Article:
DSCOVR: Deep Space Climate Observatory
About the Mission
The Deep Space Climate Observatory, or DSCOVR, was launched in February of 2015, and maintains the nation’s real-time solar wind monitoring capabilities, which are critical to the accuracy and lead time of NOAA’s space weather alerts and forecasts. Without timely and accurate warnings, space weather events—like geomagnetic storms—have the potential to disrupt nearly every major public infrastructure system on Earth, including power grids, telecommunications, aviation and GPS.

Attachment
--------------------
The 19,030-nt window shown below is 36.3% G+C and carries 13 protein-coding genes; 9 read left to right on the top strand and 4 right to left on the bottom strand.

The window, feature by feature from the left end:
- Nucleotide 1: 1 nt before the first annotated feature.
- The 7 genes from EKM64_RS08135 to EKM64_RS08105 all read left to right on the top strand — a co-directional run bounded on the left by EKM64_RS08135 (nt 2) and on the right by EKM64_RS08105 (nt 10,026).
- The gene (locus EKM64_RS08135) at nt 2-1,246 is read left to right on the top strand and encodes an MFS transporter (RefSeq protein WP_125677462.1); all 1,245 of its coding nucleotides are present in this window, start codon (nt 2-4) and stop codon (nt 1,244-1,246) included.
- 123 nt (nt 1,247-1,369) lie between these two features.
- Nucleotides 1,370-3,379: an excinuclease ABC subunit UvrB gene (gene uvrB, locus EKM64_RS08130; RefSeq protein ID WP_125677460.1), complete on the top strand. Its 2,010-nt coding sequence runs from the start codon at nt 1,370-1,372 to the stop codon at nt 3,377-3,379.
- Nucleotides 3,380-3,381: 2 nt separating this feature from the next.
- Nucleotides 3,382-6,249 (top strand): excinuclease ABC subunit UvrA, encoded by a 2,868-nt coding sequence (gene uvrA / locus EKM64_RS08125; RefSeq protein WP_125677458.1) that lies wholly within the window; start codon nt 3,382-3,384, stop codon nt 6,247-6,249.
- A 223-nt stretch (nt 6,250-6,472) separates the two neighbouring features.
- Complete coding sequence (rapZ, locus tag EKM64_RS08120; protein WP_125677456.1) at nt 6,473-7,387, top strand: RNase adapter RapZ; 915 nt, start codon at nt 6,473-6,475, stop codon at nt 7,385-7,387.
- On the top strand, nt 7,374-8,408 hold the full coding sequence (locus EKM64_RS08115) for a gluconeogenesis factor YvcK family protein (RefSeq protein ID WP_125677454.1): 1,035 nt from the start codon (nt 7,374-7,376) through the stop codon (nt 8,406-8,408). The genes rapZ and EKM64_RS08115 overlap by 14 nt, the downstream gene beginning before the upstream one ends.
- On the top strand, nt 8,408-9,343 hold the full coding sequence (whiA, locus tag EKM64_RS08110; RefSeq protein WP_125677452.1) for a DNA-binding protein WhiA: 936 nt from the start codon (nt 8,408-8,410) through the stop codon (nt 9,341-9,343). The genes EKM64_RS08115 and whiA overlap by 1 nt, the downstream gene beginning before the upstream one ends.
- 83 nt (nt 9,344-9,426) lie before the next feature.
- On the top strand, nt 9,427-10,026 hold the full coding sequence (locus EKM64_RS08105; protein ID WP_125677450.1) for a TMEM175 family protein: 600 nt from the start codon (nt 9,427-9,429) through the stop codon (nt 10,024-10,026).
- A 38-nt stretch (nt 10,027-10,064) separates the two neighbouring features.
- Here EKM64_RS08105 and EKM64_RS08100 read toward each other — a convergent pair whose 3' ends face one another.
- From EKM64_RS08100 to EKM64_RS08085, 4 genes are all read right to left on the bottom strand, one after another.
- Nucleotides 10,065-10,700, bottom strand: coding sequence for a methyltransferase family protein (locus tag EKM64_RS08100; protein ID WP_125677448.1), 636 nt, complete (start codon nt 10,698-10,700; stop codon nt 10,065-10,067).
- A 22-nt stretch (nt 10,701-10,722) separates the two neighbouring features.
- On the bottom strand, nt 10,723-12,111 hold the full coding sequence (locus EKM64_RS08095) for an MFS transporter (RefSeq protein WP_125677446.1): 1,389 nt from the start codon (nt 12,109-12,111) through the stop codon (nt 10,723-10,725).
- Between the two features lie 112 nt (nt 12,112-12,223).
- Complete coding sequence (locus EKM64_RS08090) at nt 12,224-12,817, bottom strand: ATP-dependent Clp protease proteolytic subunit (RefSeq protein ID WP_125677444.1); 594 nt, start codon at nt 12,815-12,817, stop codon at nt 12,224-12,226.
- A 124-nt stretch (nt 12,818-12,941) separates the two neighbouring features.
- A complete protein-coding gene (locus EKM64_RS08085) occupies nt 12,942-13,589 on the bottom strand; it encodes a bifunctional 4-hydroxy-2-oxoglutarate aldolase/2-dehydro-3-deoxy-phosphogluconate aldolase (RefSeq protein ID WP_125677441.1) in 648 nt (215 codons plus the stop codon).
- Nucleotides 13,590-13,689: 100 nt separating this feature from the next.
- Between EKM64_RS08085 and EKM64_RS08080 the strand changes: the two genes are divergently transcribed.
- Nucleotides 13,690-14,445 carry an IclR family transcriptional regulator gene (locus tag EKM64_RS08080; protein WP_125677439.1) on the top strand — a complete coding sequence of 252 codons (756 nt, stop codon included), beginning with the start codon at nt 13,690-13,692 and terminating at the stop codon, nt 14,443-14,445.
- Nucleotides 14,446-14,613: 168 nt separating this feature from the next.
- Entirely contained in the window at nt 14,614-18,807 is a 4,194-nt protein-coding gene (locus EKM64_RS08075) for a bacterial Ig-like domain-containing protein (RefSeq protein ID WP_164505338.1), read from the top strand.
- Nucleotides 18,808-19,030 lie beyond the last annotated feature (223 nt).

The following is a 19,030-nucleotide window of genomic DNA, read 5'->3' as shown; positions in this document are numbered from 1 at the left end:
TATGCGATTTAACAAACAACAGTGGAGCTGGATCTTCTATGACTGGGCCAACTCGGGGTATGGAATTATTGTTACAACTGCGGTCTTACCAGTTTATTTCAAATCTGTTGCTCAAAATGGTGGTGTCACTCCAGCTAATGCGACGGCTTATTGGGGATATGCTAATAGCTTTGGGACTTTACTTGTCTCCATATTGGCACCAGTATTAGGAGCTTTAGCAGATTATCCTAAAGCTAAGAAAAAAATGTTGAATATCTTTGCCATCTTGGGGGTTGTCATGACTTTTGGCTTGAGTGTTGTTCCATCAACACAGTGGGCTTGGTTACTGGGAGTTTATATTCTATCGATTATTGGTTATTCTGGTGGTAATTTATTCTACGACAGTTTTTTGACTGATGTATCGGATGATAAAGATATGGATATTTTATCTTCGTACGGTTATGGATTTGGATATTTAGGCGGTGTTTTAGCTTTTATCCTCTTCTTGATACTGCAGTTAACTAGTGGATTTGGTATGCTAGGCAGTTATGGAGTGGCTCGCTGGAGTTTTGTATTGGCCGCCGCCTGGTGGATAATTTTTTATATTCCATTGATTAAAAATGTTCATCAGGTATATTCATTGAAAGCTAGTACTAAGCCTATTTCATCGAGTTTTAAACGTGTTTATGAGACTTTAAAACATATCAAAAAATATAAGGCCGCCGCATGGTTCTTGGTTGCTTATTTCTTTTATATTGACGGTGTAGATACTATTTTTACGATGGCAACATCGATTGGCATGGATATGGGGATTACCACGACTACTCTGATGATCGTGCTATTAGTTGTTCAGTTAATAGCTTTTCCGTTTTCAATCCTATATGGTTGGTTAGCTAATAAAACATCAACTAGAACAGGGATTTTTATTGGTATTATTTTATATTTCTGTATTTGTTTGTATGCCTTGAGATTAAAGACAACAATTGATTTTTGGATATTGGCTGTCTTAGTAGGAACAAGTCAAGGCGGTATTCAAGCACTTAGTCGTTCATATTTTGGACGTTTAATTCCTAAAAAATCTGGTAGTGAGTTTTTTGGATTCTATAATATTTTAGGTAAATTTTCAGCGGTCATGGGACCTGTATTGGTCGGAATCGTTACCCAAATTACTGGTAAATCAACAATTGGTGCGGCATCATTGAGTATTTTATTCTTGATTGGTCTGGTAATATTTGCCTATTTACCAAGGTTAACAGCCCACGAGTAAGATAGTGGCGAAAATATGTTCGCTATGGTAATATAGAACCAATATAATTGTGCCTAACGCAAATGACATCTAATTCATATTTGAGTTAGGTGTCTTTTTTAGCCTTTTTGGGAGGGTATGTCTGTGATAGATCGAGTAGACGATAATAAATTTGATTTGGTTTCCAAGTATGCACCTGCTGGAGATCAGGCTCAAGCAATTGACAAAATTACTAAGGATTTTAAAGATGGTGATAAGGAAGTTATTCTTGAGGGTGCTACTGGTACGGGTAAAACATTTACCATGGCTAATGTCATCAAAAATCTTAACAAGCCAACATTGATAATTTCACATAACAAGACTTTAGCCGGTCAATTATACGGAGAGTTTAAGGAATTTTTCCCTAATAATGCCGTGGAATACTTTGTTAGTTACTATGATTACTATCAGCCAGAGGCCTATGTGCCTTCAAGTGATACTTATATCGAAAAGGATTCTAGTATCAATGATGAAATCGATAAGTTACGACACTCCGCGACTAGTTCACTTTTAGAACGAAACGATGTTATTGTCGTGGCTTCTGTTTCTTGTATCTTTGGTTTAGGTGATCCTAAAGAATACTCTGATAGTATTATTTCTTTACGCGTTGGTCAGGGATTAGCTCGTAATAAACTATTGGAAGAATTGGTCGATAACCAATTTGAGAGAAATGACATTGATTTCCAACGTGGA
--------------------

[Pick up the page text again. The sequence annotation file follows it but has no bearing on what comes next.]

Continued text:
The DSCOVR mission succeeded NASA’s Advanced Composition Explorer’s (ACE) role in supporting solar wind alerts and warnings from the L1 orbit, which is the neutral gravity point between the Earth and Sun, approximately one million miles from Earth. L1 is a good position from which to monitor the Sun, because the constant stream of particles from the Sun (the solar wind) reaches L1 up to an hour before reaching Earth.
From this position, DSCOVR can typically provide 15- to 60-minute advanced warning before a storm of particles and magnetic field, known as a coronal mass ejection (or CME), reaches Earth. DSCOVR data also helps improve predictions of geomagnetic storm impact locations. Our national security and economic well-being, which depend on advanced technologies, are at risk without these advanced warnings.